When my brother comes into work I listen to him boot up his computer, shed his parka, go downstairs, stow his lunch in the fridge, and crack open a soda. He walks over to my desk, stops and says, “What’s up?” “I declined Dr. Froggy on the desi matrimonial site,” I reply. "Whne?" he asks and sips his drink. I glance at the clock, "About an hour ago." He’s quiet for a minute then says, “Good.”
We got through our day preparing a presentation for Gary our client. We are one of three firms short-listed, which is very good. But we’re a little worried. We run the risk of not getting this job because Gary doesn't think Desi Brother and I can handle contractors.
Around 5 pm I leave work, pick-up Mom, and drive to the hospital. I debate telling her that I am more likely to move to the foothills of the Himalayas than marry Dr. Froggy. But she’s like any mom, desi or otherwise, who wants her daughter to get married and settle down. I don’t think Mom is worried about me, I think she knows and believes that I can take care of myself. I think she wants me to have someone to rely on, a companion. And she has enough stress dealing with Dad that I think my husband-free existence can wait another day or two.
I park the car in the hospital parking ramp. Mom and I walk quietly and I don’t know how she does this, day in, day out. We’re all emotionally depleted. But every morning around 6.00 am I pick Mom up, take her home, she showers, does her housework, takes a nap, makes Dad’s dinner, goes the hospital, heats it up in the microwave, sits with him, sleeps on a cot, and gets up to it all over again. I understand that she loves him, we all do, but I am worried about the toll Dad’s health is taking on her health.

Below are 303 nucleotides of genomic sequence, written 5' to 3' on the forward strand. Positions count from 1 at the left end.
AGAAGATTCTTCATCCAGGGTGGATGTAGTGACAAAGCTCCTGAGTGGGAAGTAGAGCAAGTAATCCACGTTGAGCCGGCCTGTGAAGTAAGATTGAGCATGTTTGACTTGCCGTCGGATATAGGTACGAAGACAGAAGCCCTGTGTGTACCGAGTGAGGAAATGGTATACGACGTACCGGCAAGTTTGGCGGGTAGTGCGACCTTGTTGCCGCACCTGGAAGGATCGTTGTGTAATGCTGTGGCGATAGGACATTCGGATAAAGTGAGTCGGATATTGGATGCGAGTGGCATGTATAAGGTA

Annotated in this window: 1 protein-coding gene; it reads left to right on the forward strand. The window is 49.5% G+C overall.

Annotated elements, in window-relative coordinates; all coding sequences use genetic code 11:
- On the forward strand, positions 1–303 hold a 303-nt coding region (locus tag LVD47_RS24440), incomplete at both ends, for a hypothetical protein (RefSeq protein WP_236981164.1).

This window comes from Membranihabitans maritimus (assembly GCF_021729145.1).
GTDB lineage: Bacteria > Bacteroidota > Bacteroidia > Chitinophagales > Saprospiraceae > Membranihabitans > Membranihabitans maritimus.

I spend some time with Dad, he looks good, considering. I never know if he will be cranky or not (understandably – he does not have enough strength in his arms to open a soda can), but today his mood is pretty even. He asks about Gary’s project and I tell him everything is good and we’ve got it under control. He has enough to deal with; he doesn’t need to worry about the office.
I get back into the car and don’t feel like being alone. So I dial Bangalore Cousin. She picks up immediately. “How is Uncle?” she asks. “He’s good,” I reply. “How is Auntie?” “Holding up,” I reply. “How are you?” she asks. “Fine. I declined contact with Dr. Froggy,” I share and continue, “to the day, Dad has been in the hospital for three weeks, and he has YET to call me. He sends a text here and there – but this has me wondering if he would care about his children? Would he care if I was sick? And I don’t know – I just cannot comprehend why it is so hard to call someone? This is not how I would behave if the situation was reversed.” “That’s because you have compassion. If this is how behaves now? Just imagine after imagine. He’s a jerk, good riddance," she says.